The senior departmental exam is an opportunity for you to reflect on your coursework and independent work in English. The exam, which lasts approximately 30 minutes, takes shape as a discussion between you, your thesis adviser, and your second thesis reader. During this time, you are asked to think carefully and critically about your journey through the major — for instance by relating particular texts or archives you have encountered in coursework to your thesis, situating your own research alongside current work in the relevant field, and/or offering examples of the kinds of theoretical or critical frameworks that help you make sense of the questions that continue to animate your curiosities. As you think back on your course of study you are also invited to think forward: to formulating new questions and problems you hope to explore, or to refining your own description of the English major and what it values. The exam is at once an exercise in critical acumen and an occasion for thoughtful reflection. Before the exam , you will submit a reflection paper on your course of study in the English department. This 800-word reflection statement details your intellectual development, including (but not limited to) the relationship between coursework and independent work. This is an opportunity for you to consider what recurring themes have guided your choices over the last two years, what discoveries you have made, and what questions have stayed (and might yet stay) with you. The exam and the reflection paper together count for 10% of your departmental GPA (7.5% for the exam, 2.5% for the reflection paper).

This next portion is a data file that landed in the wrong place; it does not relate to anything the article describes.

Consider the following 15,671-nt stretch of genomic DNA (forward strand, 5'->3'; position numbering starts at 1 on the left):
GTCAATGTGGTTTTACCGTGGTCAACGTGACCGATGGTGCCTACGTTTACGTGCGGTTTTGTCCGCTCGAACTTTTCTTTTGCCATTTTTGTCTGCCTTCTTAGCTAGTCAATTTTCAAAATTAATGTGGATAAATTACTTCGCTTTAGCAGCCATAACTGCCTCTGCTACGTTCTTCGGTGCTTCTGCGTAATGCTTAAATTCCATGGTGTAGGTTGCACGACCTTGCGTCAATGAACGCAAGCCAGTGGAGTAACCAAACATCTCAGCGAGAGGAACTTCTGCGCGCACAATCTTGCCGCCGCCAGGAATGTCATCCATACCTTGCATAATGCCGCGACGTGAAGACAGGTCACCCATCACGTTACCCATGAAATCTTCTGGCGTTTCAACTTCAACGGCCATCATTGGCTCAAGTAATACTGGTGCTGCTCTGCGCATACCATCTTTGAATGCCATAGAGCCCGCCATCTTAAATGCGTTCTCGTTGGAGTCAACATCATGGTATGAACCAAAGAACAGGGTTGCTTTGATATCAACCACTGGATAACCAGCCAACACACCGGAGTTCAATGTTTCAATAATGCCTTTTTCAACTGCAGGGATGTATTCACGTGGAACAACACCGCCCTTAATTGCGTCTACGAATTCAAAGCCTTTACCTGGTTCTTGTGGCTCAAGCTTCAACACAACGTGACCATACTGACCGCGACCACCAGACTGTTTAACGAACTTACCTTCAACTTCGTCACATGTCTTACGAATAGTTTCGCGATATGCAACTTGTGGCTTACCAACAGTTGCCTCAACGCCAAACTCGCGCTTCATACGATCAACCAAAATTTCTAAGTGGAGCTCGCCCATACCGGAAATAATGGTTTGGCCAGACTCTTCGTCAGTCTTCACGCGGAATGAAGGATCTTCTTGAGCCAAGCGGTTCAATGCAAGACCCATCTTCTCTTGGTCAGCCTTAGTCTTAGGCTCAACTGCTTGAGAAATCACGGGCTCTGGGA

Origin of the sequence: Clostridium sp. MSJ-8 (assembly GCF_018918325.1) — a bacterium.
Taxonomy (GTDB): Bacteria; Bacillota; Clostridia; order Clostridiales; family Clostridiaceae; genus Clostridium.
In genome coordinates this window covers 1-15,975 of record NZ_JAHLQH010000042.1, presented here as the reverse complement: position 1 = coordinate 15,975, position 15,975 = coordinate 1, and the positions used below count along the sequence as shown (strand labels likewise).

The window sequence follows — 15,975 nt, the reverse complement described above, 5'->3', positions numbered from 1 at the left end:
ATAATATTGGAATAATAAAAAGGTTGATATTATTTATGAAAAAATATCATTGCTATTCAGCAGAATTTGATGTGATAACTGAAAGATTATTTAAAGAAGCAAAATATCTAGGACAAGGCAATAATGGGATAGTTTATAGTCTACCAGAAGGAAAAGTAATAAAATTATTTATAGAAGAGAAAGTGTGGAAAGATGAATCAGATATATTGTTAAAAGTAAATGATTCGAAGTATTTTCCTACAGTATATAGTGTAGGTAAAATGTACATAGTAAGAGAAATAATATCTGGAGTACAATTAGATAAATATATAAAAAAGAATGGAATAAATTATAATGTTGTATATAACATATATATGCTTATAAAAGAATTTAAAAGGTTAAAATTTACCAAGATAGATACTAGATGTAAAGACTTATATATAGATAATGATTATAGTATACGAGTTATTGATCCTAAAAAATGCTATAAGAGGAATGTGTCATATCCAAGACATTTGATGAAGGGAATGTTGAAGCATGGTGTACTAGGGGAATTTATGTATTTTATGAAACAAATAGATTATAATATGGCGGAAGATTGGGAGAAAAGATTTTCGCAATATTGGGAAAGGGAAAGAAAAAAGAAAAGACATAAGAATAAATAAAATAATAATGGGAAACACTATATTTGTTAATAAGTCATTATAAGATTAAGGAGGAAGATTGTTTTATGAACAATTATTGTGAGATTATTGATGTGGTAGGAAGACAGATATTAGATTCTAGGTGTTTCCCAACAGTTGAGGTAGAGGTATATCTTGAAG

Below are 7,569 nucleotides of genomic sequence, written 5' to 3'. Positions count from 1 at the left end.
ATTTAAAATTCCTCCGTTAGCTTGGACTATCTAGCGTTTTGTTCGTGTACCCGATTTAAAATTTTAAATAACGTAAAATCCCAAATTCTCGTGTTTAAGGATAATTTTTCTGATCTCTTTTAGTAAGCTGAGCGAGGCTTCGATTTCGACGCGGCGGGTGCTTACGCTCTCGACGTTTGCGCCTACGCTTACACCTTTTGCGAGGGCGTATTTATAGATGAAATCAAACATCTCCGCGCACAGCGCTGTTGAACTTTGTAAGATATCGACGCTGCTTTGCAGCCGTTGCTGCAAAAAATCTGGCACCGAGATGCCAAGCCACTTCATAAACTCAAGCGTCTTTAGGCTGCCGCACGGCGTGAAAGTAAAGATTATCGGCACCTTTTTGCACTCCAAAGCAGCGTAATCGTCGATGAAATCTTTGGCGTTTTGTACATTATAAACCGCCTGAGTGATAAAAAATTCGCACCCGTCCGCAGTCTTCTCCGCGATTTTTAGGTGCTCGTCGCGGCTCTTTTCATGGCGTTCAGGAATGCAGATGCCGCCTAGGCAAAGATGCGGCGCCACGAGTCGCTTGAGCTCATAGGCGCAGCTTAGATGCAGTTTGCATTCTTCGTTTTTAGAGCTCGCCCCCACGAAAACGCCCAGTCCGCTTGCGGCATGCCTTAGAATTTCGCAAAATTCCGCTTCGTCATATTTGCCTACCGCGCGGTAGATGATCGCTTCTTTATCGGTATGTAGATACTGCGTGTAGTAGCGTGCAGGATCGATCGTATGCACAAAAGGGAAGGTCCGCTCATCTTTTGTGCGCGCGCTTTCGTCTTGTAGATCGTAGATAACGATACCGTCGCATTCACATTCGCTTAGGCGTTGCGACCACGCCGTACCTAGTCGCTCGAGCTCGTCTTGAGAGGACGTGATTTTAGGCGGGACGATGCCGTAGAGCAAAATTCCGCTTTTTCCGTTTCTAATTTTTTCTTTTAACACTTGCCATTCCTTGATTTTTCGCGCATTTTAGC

To aid your examiners, you will also complete a form that includes:
- a list of your English courses, including approved cognates,
- your JP title, brief JP abstract (100 words), and the name of your JP advisor, and
- an account of any additional courses, fellowships, internships, or other experiences that are relevant to your work in English.
During the exam, you should be ready to discuss your coursework and career in English. All majors — those writing theses of all kinds, including in creative writing and theater — will have the opportunity to discuss the significance of specific texts (novels, plays, poems, films, essays, works of theory, etc.), and to talk about the archives of critical and imaginative writing that inform their independent work. “Creative writing” inevitably involves research and reflection on the history and uses of literature, just as “research” inevitably involves attention to rhetoric, style, and audience. You should thus also prepare to discuss your thesis and how it stages an engagement with your work in the English department.